Sponsor News

Nobby Shop’s Breton Red Surcingle Belt

Nobby Shop of Nantucket offers US-made, wool surcingle belts for just $40, including Breton red, as the island’s famous color was originally known. Check them out, along with Nobby Shop’s other Nantucket-themed belts, right here.

Read More

From The Archives

Tassels In The Air: Nettleton’s $1,500 Heritage Loafer

Collectors of vintage shoes and fans of mid-century advertising will no doubt recognize Nettleton as a preeminent brand from the heyday and early purveyor of the loafer, a term which it trademarked in 1937. Looking to capitalize on its history, Nettleton has undergone a relaunch and introduced its Heritage Line of Goodyear-welted shoes in traditional

Read More


The New Frontier: American Life During The Ivy Heyday, Part Two

Part two of James Kraus’ survey of what was happening in American culture from 1954-67, the heyday of the Ivy League Look. * * * Favorable demographics and consistent sizable gains in productivity continued to fuel prosperity in the 1960s throughout the industrialized world. Between 1954 and 1967, Australia, Germany, Italy, Japan and Sweden suffered not


I Feel Like A Princeton Graduate! Ernie Ford’s “Ivy League,” 1957

We’ve got one more post — for now — on pop music from the 1950s. I mentioned in the comment thread on the “Optimism And Prosperity” post about discovering my parents’ record collection, which included some 45 RPM records from the late ’50s, when my father was a teenager, and which he later converted to



Bobby Darin Swings Ivy League Suits And Desert Boots

Speaking of American music during the Ivy heyday — as we are on the “Optimism And Prosperity” comment thread — here’s a terrific pop culture find. Frequent comment-leaver “GS” uncovered a reference to Ivy League suits and desert boots in the song “Have You Got Any Castles, Baby?” recorded by Bobby Darin in 1960. GS noted


Optimism And Prosperity: American Life During The Ivy Heyday, Part One

Contributing writer James Kraus is an arch-connoisseur of the 1950s and ’60s. Herein he takes us on a tour of the years of the Ivy heday, giving us a broad overview of what else was going on in American life besides penny loafers and buttondown collars. Part one covers the first half of the heyday,


Kamakura’s Looking Ivy Stylish Collection

Kamakura has a new collection on its website called “Looking Ivy Stylish” in conjunction with Graham Marsh. Included is a tab-club collar shirt, something I’ll need to consider as a change of pace from my pinned club collars. Alas Kamakura’s are alpha-sized, but that doesn’t mean a decent fit is impossible. Check out the collection here,


There’s A ‘Sucker Worn Every Minute

Yesterday was National Seersucker Day, which began on Capitol Hill as “Seersucker Thursday.” It went on in DC as usual, with Senator Dianne Feinstein grabbing the spotlight. There aren’t any noteworthy photos of Congressmen worth running. So instead we’ll jump in our sartorial time machine and journey back to May of 1961, when Esquire called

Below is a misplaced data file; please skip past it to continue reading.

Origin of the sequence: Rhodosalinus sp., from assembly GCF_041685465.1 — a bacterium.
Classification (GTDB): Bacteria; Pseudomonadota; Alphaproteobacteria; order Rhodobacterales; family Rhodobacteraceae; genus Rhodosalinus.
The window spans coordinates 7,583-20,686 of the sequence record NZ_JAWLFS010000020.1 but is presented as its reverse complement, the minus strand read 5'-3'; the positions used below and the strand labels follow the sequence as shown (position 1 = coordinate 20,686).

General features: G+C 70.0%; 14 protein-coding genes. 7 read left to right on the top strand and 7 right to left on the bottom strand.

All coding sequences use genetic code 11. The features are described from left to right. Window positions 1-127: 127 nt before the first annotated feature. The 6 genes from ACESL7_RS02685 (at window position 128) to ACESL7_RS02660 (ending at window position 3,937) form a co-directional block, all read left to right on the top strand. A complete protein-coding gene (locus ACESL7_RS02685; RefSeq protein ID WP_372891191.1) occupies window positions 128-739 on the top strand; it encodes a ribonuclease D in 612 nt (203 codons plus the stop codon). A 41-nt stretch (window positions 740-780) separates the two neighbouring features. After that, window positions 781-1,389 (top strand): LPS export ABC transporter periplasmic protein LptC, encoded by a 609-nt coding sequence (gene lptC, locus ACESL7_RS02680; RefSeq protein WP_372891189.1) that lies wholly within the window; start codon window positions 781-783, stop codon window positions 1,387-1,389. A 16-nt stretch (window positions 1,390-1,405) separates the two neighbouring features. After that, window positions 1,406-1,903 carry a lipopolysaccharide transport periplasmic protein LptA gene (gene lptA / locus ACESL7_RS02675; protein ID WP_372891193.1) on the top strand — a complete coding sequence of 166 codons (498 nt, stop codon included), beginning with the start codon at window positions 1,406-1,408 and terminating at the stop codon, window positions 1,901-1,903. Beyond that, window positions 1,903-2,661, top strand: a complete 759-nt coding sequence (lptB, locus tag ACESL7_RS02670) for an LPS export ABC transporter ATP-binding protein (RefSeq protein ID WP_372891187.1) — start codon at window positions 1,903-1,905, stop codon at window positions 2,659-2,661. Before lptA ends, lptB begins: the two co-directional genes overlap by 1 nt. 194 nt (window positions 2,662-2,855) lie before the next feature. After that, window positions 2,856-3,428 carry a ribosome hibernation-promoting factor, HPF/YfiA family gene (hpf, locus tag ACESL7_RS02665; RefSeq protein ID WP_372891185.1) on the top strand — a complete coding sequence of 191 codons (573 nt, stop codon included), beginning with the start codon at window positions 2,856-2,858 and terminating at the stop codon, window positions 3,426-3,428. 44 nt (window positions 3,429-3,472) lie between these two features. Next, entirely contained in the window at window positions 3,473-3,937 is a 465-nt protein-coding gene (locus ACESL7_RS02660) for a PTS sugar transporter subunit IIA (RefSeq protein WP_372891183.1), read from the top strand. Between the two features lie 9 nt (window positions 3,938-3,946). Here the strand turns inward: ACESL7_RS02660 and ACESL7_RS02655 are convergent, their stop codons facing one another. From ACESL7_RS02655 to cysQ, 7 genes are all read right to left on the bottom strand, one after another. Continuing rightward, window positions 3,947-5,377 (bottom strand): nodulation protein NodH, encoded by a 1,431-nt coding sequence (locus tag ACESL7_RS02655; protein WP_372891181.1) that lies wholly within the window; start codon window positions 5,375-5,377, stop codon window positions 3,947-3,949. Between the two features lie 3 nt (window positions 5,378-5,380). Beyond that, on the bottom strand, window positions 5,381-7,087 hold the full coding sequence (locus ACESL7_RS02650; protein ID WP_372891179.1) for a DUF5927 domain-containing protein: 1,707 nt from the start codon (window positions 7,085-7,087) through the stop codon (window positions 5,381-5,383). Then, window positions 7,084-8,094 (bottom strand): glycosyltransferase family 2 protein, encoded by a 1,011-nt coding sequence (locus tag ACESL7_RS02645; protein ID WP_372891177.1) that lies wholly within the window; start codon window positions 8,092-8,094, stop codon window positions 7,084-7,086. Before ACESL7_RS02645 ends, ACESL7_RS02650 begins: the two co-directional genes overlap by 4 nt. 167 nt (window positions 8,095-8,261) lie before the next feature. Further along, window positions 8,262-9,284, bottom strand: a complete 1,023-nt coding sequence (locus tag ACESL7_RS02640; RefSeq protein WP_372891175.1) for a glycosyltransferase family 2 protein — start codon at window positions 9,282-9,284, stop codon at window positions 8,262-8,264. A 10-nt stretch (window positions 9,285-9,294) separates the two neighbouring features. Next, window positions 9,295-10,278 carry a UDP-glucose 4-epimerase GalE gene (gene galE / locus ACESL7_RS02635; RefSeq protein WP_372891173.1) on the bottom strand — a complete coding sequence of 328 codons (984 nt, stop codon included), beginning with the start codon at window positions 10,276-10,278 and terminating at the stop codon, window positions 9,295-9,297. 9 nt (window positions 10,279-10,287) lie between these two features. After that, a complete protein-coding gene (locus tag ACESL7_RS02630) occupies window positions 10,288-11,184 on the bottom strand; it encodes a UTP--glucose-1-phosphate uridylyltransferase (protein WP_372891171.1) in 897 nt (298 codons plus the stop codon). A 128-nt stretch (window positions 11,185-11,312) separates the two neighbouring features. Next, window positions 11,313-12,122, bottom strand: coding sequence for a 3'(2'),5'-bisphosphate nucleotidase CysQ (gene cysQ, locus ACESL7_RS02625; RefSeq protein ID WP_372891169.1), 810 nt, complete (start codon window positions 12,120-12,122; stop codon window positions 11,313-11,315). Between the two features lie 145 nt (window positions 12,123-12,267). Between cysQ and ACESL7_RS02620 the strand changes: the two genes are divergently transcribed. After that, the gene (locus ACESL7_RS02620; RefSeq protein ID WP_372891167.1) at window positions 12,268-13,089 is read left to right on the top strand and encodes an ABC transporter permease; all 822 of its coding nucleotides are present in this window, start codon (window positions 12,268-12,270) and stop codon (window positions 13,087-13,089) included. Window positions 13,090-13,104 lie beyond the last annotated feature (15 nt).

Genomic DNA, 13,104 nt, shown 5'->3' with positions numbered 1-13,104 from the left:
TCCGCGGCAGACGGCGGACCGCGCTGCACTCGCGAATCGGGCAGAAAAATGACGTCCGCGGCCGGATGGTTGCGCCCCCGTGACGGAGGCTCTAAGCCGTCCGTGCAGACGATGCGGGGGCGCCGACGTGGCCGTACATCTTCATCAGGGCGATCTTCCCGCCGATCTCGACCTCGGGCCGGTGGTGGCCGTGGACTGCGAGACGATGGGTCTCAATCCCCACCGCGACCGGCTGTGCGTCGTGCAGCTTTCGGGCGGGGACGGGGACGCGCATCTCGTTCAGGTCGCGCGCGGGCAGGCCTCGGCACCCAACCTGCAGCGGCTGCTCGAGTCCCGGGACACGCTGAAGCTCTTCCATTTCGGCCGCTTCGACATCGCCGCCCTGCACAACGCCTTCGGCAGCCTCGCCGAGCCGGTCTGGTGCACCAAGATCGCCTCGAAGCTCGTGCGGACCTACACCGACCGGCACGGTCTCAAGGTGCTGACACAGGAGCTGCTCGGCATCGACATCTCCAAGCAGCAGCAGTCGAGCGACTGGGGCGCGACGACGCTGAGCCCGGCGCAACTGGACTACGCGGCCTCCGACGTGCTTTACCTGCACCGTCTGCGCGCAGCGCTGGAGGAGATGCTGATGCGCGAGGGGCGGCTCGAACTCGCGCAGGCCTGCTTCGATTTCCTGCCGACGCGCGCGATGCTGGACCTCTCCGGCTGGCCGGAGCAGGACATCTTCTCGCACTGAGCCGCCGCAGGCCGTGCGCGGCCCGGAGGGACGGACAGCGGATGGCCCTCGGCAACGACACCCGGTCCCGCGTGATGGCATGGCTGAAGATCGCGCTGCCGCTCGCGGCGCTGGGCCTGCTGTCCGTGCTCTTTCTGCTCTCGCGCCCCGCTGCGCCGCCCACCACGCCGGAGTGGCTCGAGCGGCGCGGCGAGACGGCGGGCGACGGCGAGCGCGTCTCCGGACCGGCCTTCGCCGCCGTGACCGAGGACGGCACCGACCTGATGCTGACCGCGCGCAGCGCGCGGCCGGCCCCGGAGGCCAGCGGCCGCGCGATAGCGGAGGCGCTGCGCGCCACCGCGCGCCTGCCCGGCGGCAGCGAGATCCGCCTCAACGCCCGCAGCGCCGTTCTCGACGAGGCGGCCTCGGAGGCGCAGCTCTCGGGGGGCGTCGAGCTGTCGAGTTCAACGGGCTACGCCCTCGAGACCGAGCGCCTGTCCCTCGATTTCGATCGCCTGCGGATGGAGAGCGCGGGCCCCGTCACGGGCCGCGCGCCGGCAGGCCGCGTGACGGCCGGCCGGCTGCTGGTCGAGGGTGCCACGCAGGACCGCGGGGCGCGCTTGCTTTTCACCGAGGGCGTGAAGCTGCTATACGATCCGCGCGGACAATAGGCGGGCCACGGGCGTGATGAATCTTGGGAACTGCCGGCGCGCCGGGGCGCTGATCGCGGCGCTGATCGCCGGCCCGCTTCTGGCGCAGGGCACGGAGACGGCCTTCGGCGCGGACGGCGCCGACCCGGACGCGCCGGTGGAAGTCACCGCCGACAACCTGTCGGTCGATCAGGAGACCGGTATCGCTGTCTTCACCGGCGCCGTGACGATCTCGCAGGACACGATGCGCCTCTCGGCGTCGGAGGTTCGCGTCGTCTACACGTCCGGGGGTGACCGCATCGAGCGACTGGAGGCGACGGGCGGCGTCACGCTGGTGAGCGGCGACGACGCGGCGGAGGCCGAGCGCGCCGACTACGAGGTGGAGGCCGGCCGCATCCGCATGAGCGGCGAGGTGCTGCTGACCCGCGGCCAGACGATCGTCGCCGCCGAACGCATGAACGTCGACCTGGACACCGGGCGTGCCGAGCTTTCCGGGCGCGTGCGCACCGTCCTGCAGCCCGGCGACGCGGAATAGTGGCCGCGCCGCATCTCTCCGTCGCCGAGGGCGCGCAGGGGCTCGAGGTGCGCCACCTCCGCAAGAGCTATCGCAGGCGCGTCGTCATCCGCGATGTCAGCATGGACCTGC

Knot Again: Taking Orders For Ivy Style Club Tie Through 6/8

Update 6/1: We’ve got enough guys on a waiting list to do another production run of the Ivy Style Club Tie. We’ll take orders through June 8. Scroll down for full details and to order via PayPal. Pictured above is W. David Marx, author of “Ametora.” * * * The Ivy Style club tie has


Watch Madras Being Hand-Loomed In India

Castaway Clothing, which recently uveiled some new shirts made in India the old-school way, had some videos of madras fabric being loomed in Chennai, the city formerly known as Madras. At my request Castaway has uploaded the videos to YouTube so we can all see them. Click play to watch the video below: There are



Golden Years: Scratching My Theatrical Itch

George Axelrod’s play “The Seven Year Itch” lit up Broadway in 1952 and stayed there for 1,141 performances. The star, Tom Ewell, a dedicated J.Press aficionado, won a Tony Award, although his performance was later dimmed in the movie version when he was paired opposite Marilyn Monroe. Taking time out from my mainstream obligation running the


Voice In The Dark: Richard Frede’s Entry E, 1958

“Entry E” is something of a pulp novel, telling a tale of Ivy League life in America that was considered startling on its release in 1958. But for all the adolescent angst and raucous action in this story, there is plenty of mid-century Ivy League style and quiet consideration of the “Ivy Man,” described in


The Not-So-Odd Jacket, 1954

Last week we ran a photo from 1954, the dawn of the Ivy heyday. The post was entitled “The Ideal” and featured tennis player Vic Seixas wearing a J. Press sportcoat for a Sports Illustrated clothing spread. Now, as promised, is the rest of the article. The piece is entitled “The Not So Odd Jacket”